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Sundowning: severe dementia and bringing on the night

KP-PC k.p.collins at worldnet.att.net%remove%
Fri Mar 28 15:40:16 EST 2003

If what you say were 'all there is', then the only 'therapy'
necessary would be to assure that  patients' nutritional intakes were
rigorously-balanced - vitamin pills would 'cure' all 'dementia'.

Of course there can be inbred metabolic deficits, and at least some
of these could be 'show-stoppers' [until retroactive gene therapy
might address such].

But the biggest 'problem' remains the absence of understanding with
respect to the way nervous systems actually work, on the parts of the

As a result of the 'ignorance' they carry into the 'therapeutic'
setting, the 'helpers' fail with respect to, "First, do no harm."

They 'intervene' in ways that only impose more dis-order within
nervous systems whose main 'problem' is that they have descended into
the dis-order that is what relatively-high TD E/I is.

What's necessary is to develop treatement strategies that focus upon
re-establishing internal order - that, in effect, temporarily
externalize TD E/I-miniization.

It's why I'm not actually 'sorry' that during the course of my
working to bring NDT's stuff forward, 'ignorant' folks reacted to my
efforts by throwing me into a 'psychiatric' institution, and twice
imprisoning me. As a result, I was able to study the dynamics that
occur within such places first hand.

In all three instances, all there was was 'ignorance' posing as
'authority', doing more harm than good.

If anyone wants to actually address the 'problem', =this= is where
they must actually begin.

It's 'humanity' as a whole that's certifiably 'insane', but which,
through 'blindly'-automated TD E/I-minimization that derives in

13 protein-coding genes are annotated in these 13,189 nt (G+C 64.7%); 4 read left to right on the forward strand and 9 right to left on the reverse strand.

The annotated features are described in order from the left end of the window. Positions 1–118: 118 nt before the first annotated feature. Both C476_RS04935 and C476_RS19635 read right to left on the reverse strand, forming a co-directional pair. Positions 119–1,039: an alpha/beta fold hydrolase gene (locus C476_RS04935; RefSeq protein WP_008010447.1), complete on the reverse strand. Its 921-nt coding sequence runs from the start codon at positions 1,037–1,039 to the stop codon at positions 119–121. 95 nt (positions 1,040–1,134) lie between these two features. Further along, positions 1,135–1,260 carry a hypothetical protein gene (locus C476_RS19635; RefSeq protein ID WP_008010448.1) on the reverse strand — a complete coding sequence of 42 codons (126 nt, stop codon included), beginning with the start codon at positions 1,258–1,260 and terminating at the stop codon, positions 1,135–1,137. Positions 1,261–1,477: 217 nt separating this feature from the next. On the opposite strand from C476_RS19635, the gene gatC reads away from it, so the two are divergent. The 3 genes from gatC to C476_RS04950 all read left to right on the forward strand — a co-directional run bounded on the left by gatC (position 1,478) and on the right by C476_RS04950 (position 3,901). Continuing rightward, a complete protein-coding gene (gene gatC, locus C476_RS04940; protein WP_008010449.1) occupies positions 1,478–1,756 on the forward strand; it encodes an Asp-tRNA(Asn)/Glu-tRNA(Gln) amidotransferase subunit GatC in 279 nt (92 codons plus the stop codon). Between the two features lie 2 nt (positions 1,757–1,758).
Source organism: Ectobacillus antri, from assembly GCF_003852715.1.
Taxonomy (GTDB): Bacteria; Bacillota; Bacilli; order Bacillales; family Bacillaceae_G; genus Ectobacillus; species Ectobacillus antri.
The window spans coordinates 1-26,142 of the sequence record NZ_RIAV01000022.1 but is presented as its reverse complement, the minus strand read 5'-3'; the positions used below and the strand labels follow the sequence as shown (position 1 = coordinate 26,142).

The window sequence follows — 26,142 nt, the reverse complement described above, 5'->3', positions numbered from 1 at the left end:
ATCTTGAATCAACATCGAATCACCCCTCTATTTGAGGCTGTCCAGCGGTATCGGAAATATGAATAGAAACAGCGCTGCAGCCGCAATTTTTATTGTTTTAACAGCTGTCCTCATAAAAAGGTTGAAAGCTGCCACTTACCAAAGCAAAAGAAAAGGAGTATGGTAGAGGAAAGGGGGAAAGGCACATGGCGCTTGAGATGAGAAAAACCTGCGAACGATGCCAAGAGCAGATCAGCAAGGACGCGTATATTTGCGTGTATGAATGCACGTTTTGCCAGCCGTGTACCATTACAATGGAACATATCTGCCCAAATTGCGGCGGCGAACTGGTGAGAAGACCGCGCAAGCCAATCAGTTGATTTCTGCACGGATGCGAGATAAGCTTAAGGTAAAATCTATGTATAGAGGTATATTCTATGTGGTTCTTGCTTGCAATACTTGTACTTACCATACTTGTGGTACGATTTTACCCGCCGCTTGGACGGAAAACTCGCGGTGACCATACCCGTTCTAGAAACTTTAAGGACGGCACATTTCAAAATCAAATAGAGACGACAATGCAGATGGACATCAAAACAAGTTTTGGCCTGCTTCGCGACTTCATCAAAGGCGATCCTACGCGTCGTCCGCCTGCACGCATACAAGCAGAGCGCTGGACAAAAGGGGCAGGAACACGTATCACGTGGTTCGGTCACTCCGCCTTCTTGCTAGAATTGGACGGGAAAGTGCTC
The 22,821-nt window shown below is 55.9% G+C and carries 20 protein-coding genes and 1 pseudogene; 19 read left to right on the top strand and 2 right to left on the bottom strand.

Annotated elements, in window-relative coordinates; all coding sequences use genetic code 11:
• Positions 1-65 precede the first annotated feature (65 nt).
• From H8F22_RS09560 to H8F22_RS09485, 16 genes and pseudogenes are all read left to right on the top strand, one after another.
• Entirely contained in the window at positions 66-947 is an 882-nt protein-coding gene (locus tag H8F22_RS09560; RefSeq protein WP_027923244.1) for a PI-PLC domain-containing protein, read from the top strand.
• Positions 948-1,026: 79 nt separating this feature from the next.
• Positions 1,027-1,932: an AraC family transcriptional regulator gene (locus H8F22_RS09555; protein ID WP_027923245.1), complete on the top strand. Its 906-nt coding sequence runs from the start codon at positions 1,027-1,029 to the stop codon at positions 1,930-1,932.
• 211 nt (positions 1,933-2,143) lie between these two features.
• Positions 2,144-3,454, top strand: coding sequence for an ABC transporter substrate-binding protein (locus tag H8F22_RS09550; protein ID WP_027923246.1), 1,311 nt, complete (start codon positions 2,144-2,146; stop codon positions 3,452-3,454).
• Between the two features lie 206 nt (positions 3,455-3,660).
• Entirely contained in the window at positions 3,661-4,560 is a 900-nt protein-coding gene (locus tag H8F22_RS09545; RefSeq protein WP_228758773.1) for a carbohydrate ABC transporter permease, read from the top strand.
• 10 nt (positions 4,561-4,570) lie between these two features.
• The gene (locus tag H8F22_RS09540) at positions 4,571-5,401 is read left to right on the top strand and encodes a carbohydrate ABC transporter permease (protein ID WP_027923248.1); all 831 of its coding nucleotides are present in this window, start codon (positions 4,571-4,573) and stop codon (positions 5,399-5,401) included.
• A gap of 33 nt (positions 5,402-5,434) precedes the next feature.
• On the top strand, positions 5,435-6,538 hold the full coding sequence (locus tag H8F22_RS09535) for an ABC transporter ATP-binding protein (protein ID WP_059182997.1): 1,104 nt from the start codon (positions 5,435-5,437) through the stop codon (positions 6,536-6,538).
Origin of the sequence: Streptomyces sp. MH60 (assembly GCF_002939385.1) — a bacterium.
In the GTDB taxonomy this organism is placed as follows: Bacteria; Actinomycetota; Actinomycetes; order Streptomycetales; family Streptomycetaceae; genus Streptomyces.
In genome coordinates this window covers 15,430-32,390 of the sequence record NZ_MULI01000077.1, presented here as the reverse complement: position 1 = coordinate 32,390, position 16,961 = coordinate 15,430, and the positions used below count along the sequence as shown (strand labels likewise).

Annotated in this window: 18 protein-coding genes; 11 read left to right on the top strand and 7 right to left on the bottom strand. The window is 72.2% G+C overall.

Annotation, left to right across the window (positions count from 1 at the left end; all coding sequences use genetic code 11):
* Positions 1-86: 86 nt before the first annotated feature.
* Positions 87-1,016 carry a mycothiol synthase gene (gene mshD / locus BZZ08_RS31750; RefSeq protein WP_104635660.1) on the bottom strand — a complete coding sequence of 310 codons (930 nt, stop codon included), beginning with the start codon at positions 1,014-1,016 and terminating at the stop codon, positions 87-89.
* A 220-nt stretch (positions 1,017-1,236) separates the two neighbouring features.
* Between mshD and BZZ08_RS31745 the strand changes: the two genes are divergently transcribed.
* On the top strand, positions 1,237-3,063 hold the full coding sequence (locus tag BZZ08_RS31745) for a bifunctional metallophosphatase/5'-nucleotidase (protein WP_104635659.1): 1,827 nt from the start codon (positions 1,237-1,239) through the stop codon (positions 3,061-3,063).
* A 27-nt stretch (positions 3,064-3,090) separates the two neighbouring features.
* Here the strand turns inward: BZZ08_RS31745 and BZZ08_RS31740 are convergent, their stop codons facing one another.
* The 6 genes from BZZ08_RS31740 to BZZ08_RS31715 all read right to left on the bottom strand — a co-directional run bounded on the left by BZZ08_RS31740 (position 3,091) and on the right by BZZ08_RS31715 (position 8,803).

noting more than repetition of merely-'familiar' consensual 'rules',
declares itself to be 'sane', and woe to anyone who tells it plain,
that the "emperor has no clothes".

And it's 'hilarious' - NDT has been out-there for decades already,
and all folks've done with respect to it, in ways that're inversely
correlated to individuals' adherence to 'coersed-consensus' stuff, in
'move away from'.

It's all 'inside-out, upside-down, and backward' with respect to
Truth, but who cares? "We've got all of our so-and-so's saying
such-and-such, and we're safe in our understanding, as long as we
look to such."

And 'the beast', "Abstract Ignorance" [ the absence of understanding
of how nervous systems process information via 'blindly'-automated TD
E/I-minimization within nervous systems that, nevertheless, do
process information via 'blindly-automated TD E/I-minimization] is
'rolling on the floor laughing.

It's got so many 'helpers' - so many folks who work with-it to
sustain the dis-order that is Ignorance, why shouldn't it 'laugh'?

I 'cry', though. I 'cry'. There exists no greater Tragedy - that
Humans Love ['move toward'] Ignorance, and Hate ['move away from']
Understanding - even imposing such upon the Children, in ways that,
literally, constitute sacrificing them to 'the beast'.

I 'cry'.

"Still it moves."

K. P. Collins